A drive down the Great Ocean Road is incomplete without a stop at The Twelve Apostles located in the Port Campbell National Park.
The Twelve Apostles are massive limestone rock stacks formed from erosion which jut out from the Southern Ocean and are best viewed from Loch Ard Gorge. The lookouts provide magnificent views of Victoria’s notoriously rugged coastline with many visitors enjoying sunrise and sunset at Victoria’s most iconic natural landmark.
ABOUT THE TWELVE APOSTLES
The Twelve Apostles are a collection of limestone stacks which jut out from the ocean on Victoria's rugged coastline. The Apostles are one of the most recognised natural attractions in Australia and a major point of interest along the Great Ocean Road.
TWELVE APOSTLES HISTORY
The Twelve Apostles were formed through a process of erosion over many thousands of years. The harsh weather conditions of Victoria's coastline slowly eroded away the limestone.
This created caves within the cliffs. These caves were further eroded to arches and eventually these too collapsed to leave what is known as The Apostles. The process of erosion continues, currently there are eight of the original 12 Apostles remaining.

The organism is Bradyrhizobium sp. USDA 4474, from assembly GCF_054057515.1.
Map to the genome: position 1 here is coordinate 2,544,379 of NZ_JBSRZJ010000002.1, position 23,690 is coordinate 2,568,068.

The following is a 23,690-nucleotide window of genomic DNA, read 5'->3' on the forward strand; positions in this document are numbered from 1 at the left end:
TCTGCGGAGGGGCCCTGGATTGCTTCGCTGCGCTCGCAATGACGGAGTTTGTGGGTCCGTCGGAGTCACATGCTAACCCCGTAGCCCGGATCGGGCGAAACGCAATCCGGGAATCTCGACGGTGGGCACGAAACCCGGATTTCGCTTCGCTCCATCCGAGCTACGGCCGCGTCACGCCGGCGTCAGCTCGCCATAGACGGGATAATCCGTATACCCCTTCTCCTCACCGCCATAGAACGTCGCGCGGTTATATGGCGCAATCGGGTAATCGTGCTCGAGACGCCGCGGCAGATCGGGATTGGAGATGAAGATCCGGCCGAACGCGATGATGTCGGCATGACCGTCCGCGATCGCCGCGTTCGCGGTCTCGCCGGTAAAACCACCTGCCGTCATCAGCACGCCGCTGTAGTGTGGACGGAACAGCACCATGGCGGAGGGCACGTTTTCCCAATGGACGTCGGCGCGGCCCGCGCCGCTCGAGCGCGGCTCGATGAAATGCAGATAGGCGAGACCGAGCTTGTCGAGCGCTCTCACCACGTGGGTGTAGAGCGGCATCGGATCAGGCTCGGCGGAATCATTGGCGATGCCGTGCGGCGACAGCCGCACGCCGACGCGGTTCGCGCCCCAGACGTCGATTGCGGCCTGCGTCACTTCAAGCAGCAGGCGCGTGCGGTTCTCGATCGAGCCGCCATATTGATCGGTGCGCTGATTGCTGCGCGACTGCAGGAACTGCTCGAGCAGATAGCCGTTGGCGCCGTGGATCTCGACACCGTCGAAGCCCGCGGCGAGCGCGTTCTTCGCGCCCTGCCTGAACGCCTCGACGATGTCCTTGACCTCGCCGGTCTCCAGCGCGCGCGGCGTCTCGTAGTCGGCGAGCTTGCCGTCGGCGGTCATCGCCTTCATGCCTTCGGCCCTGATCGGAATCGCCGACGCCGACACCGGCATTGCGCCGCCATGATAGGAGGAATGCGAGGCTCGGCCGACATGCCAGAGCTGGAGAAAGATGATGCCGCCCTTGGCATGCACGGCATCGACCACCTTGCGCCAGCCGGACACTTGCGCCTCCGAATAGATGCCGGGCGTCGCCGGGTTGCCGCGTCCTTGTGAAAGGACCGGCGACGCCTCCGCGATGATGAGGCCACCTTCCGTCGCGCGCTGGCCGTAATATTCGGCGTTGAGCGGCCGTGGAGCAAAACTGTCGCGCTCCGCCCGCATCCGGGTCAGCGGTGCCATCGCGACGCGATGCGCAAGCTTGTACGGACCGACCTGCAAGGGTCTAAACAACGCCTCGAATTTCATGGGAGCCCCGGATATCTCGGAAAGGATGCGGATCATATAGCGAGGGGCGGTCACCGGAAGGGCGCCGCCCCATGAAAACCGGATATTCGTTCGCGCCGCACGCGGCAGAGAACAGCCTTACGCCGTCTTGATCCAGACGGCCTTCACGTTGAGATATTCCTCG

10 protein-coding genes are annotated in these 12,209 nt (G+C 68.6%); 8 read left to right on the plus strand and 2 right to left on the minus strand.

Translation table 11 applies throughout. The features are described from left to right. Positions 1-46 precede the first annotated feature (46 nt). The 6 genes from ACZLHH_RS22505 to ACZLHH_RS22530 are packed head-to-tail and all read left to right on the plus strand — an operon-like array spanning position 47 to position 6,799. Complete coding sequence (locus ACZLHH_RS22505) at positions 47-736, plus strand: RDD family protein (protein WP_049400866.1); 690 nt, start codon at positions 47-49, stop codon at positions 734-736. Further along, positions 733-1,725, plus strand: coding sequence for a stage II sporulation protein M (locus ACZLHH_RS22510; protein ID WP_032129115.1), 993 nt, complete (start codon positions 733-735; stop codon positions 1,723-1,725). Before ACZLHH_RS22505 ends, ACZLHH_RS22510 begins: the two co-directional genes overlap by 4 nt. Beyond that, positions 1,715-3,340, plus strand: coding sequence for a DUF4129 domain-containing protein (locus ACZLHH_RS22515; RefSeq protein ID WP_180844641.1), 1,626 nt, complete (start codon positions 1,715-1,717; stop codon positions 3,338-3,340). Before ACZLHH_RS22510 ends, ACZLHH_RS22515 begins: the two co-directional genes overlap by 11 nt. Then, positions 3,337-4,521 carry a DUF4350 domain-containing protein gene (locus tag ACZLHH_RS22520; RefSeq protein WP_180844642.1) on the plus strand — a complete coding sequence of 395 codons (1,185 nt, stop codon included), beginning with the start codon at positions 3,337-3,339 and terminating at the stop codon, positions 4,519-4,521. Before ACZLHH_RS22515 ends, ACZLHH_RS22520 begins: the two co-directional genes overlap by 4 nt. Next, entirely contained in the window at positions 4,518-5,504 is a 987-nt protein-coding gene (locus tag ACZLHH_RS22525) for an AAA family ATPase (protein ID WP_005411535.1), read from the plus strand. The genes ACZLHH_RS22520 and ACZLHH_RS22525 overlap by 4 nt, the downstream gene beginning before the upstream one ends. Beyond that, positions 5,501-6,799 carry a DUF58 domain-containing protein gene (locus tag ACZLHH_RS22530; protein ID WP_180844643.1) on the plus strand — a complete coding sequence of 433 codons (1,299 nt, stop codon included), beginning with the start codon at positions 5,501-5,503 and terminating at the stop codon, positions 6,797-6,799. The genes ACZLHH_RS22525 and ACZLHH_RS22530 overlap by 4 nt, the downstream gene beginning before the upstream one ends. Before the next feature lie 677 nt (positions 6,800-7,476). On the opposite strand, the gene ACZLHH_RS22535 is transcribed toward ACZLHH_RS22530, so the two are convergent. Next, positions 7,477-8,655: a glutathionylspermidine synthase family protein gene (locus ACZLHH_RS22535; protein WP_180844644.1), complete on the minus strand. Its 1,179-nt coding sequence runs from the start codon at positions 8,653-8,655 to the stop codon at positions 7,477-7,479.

The site was called Sow and Piglets until 1922 after which it was renamed The Apostles.
VISITING THE TWELVE APOSTLES
The Apostles are located in Port Campbell National Park roughly 275kms west of Melbourne. It takes approximately four hours to drive from Melbourne to Port Campbell.
Dusk and dawn provide the best viewing times as the rock formations illuminate under the light of a full low hanging sun. If your budget can stretch, why not take a helicopter ride which gives you the unique opportunity to see the Great Ocean Road coastline and The Apostles from up above.
ATTRACTIONS NEAR THE TWELVE APOSTLES
There are many attractions in the vicinity of The Twelve Apostles.
From Melbourne, just before you head to The Apostles be sure to take the Gibsons Steps down to the beach and take in the striking vertical coastal cliffs that tower above. From here you can walk along the wild beach to the Gog and MaGog rock stacks.
After you view The Apostles head west to Loch Ard Gorge located about a 10 minutes' drive at Port Campbell National Park. The Loch Ard Gorge is so named after the Loch Ard clipper ship disaster of 1878. Only two people survived the disaster and only four bodies were recovered.
To this day, you can walk across the jagged rocks to the cave where the survivors took shelter awaiting help. The Loch Ard was once a dramatic arch however this collapsed in mid-2009. The two now separate rock formations are nicknamed Tom and Eva after the only two survivors of the shipwreck.
Further along the coast is London Bridge. Originally this offshore rock formation was a natural archway however it collapsed in 1990 and is now known as 'the bridge without a middle'. Still impressive, the geological formation is best viewed at sunrise where the rock is lit up an irridescent sandy yellow.